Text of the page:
During a trip to the US I realised that many Americans have never heard the word cutlery before ... however some have. Where in the English speaking world (and in particular where in the US) is this is a common term for knives, forks and spoons?

  • 1
    It is perhaps not the most commonly spoken-of thing in the world, so it’s hard to judge with any kind of precision; but I don’t recall ever meeting a native speaker, American or otherwise, who did not know what cutlery is. It’s a perfectly normal, though perhaps not overly common, word to me in all varieties of English. – Janus Bahs Jacquet Jan 28 '14 at 20:25
  • Ah well I certainly have met Americans who didn't know. In British English it is the standard term and so I would guess that it is in standard usage in many former colonies too... maybe? – Anush Jan 28 '14 at 20:26
  • @FumbleFingers My question is really a geographical one that is not covered in that other question. I suspect that one could draw a map that would contain the answer. – Anush Jan 28 '14 at 21:27
  • @ Anush: I don't know why you say that. The accepted (and highly-upvoted) answer (and comments) on that one repeatedly make the point about a US/UK difference. In fact, although the OP there might have thought he was going to be given a semantic difference, practically all the responses are concerned with the regional difference. – FumbleFingers Jan 28 '14 at 21:33

In the United States, cutlery is a formal (read: pretentious) word for cutting and peeling implements, that is, knives and paring utensils. I am primarily familiar with it from department store signs, and perhaps the decline of department store shopping contributes to its declining usage, like calling bed and bath goods domestics.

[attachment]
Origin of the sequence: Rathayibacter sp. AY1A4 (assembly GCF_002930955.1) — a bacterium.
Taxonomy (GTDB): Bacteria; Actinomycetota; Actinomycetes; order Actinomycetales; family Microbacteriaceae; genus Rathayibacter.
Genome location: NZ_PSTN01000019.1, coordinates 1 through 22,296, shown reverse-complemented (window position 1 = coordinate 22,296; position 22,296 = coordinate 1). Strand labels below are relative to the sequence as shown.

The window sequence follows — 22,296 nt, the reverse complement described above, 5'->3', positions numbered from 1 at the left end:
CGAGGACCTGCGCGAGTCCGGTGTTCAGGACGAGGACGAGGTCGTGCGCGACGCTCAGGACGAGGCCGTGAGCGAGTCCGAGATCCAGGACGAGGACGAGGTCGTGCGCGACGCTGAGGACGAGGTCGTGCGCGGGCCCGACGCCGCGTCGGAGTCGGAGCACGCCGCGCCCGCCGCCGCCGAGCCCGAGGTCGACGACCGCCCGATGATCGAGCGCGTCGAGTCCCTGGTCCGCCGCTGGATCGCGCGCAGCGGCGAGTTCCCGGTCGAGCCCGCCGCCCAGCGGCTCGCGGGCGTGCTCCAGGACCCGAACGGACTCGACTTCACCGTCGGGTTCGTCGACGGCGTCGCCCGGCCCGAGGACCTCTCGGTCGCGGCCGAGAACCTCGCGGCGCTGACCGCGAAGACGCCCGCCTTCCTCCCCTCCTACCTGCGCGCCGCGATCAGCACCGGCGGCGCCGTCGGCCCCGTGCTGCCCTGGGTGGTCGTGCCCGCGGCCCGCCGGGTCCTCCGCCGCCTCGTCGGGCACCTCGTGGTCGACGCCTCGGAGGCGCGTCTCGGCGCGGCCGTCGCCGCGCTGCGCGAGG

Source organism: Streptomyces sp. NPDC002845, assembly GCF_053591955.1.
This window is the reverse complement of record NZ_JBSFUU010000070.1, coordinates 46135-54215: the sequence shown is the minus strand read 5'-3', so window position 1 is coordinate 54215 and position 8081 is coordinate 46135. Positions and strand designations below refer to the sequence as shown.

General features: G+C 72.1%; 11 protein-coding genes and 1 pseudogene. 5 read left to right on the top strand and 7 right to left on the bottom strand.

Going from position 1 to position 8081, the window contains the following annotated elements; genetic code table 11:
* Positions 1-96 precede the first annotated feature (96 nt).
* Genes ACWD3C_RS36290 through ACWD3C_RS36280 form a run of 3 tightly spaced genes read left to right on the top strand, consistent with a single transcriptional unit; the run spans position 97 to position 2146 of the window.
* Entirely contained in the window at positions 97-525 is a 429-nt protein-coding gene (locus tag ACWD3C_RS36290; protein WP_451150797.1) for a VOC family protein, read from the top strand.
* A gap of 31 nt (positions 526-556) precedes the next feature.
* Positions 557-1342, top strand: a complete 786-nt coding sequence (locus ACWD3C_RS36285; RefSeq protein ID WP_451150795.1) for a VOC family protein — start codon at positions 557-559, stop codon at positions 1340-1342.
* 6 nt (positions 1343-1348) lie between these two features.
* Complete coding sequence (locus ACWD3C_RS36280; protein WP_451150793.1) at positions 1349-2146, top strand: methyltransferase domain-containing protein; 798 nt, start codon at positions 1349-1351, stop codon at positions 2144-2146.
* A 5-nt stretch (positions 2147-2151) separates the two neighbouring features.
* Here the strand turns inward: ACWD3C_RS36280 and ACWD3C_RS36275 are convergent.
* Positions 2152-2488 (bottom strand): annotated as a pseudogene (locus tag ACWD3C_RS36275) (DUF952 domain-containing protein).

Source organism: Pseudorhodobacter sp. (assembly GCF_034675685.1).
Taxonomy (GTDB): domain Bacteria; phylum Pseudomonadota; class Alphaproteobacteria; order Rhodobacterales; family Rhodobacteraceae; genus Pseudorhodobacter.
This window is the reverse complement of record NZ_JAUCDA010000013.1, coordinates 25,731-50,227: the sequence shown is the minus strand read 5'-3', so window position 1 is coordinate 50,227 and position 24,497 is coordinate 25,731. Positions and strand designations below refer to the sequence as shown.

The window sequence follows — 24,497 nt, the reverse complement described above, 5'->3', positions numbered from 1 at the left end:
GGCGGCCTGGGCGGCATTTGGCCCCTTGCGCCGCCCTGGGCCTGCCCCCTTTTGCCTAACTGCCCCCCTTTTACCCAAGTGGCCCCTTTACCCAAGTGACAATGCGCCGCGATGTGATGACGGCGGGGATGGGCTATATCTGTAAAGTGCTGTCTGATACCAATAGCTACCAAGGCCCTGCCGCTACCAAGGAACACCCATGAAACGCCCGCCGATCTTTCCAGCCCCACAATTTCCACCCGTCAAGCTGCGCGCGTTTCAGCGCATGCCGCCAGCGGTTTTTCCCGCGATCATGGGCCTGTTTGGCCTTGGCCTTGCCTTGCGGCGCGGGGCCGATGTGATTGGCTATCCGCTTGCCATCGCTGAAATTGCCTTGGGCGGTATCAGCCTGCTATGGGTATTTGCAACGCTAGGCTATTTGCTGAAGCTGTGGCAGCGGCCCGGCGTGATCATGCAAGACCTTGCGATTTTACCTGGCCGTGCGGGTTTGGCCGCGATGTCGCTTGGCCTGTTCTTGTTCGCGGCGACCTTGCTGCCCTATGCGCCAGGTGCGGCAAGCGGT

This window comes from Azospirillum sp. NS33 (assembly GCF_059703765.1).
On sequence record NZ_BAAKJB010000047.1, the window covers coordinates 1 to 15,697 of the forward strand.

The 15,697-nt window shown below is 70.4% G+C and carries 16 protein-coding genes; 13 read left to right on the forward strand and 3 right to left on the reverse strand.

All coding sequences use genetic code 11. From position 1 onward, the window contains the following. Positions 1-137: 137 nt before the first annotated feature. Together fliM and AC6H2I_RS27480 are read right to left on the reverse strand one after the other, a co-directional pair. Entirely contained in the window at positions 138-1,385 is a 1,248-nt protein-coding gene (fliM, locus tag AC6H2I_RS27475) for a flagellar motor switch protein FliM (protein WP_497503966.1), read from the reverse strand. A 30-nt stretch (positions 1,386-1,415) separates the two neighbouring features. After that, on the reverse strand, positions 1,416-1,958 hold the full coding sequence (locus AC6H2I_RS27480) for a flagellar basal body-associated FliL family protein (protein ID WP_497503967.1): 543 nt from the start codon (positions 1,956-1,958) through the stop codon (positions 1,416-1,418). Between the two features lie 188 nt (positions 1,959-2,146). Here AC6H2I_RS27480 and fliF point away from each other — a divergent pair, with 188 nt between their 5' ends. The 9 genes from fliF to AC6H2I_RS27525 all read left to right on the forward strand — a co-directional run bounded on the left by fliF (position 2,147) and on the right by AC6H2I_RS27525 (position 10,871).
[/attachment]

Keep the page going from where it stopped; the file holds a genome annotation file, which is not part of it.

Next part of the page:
Cutlery in the British sense encompasses all eating and serving utensils, for which most Americans would say silverware or flatware, regardless of shape or material. This usage of silverware sets it apart from other types of -ware which refer to the material (e.g. glassware, plasticware) or the use of the item (e.g. housewares, giftware).

Martha Stewart calls it flatware, and that is good enough for me.

| improve this answer | |
  • Spoons really aren't flat :) – Anush Jan 28 '14 at 21:38
  • @Anush Spoons really don't cut either :). – choster Jan 28 '14 at 21:39
  • 1
    @choster True; most Americans are exposed to the term cutlery only when they're shopping for wedding presents... – Gnawme Jan 28 '14 at 21:39
  • @choster :) I think the addition of spoons and forks to the list of cutlery was as a result of domestic eating habits eating changing. – Anush Jan 28 '14 at 21:44
  • 1
    @Anush You're making quite an assumption on the basis of one usage in one advert. Very often, manufacturers and distributers follow their own styles. This is certainly true in the field of (especially Victorian say) furniture, where similar pieces are often invested with different grandiose terms (eg chiffonier / cupboard / chest of drawers / buffet). – Edwin Ashworth Jan 28 '14 at 22:46

Macmillan flags cutlery as "mainly British," and goes on to note that the usual American word is silverware. (Which apparently has other connotations in British English.)

Another chiefly American synonym is flatware.

| improve this answer | |
  • What do Americans call cutlery that is not silver? – Tristan r Jan 28 '14 at 21:21
  • I am not sure it is the same in every state in the US. – Anush Jan 28 '14 at 21:28
  • 2
    @Tristanr Plastic silverware? – WS2 Jan 28 '14 at 21:33
  • WS2, that's a good guess but, doesn't cover cutlery made of other materials. – Tristan r Jan 28 '14 at 21:37
  • 1
    @PeterShor The most common British usage for cutlery just refers to implements used for eating, such as knives, forks and spoons. I suppose the use of (table) forks and spoons for eating post-dates the cutler. – Anush Jan 28 '14 at 21:43

Your Answer

By clicking “Post Your Answer”, you agree to our terms of service, privacy policy and cookie policy

Not the answer you're looking for? Browse other questions tagged or ask your own question.